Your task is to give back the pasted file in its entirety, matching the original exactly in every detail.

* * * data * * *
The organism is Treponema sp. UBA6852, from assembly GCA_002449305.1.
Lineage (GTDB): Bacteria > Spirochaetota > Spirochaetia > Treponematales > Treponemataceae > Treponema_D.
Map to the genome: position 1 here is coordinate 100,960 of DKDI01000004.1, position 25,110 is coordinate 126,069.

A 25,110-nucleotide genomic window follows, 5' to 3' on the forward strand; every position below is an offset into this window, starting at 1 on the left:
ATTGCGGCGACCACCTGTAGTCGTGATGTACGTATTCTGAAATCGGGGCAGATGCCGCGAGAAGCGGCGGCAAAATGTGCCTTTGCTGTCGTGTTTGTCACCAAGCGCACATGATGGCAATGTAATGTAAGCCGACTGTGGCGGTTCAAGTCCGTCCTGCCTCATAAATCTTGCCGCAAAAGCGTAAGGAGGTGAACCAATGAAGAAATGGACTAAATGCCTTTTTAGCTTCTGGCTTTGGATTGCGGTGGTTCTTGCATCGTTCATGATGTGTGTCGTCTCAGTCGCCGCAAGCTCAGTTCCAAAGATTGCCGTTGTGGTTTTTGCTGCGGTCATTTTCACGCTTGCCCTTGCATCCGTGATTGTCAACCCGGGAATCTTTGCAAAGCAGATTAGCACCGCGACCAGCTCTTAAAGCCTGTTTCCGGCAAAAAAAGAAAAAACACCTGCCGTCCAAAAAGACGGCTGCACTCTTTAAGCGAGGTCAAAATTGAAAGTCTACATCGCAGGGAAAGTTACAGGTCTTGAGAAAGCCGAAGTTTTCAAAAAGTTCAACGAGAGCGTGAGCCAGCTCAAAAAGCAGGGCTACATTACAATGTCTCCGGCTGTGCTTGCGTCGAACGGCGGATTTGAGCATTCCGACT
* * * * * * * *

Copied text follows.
The organism is Treponema sp. UBA6852, from assembly GCA_002449305.1.
Lineage (GTDB): Bacteria > Spirochaetota > Spirochaetia > Treponematales > Treponemataceae > Treponema_D.
Map to the genome: position 1 here is coordinate 100,960 of DKDI01000004.1, position 25,110 is coordinate 126,069.

A 25,110-nucleotide genomic window follows, 5' to 3' on the forward strand; every position below is an offset into this window, starting at 1 on the left:
ATTGCGGCGACCACCTGTAGTCGTGATGTACGTATTCTGAAATCGGGGCAGATGCCGCGAGAAGCGGCGGCAAAATGTGCCTTTGCTGTCGTGTTTGTCACCAAGCGCACATGATGGCAATGTAATGTAAGCCGACTGTGGCGGTTCAAGTCCGTCCTGCCTCATAAATCTTGCCGCAAAAGCGTAAGGAGGTGAACCAATGAAGAAATGGACTAAATGCCTTTTTAGCTTCTGGCTTTGGATTGCGGTGGTTCTTGCATCGTTCATGATGTGTGTCGTCTCAGTCGCCGCAAGCTCAGTTCCAAAGATTGCCGTTGTGGTTTTTGCTGCGGTCATTTTCACGCTTGCCCTTGCATCCGTGATTGTCAACCCGGGAATCTTTGCAAAGCAGATTAGCACCGCGACCAGCTCTTAAAGCCTGTTTCCGGCAAAAAAAGAAAAAACACCTGCCGTCCAAAAAGACGGCTGCACTCTTTAAGCGAGGTCAAAATTGAAAGTCTACATCGCAGGGAAAGTTACAGGTCTTGAGAAAGCCGAAGTTTTCAAAAAGTTCAACGAGAGCGTGAGCCAGCTCAAAAAGCAGGGCTACATTACAATGTCTCCGGCTGTGCTTGCGTCGAACGGCGGATTTGAGCATTCCGACT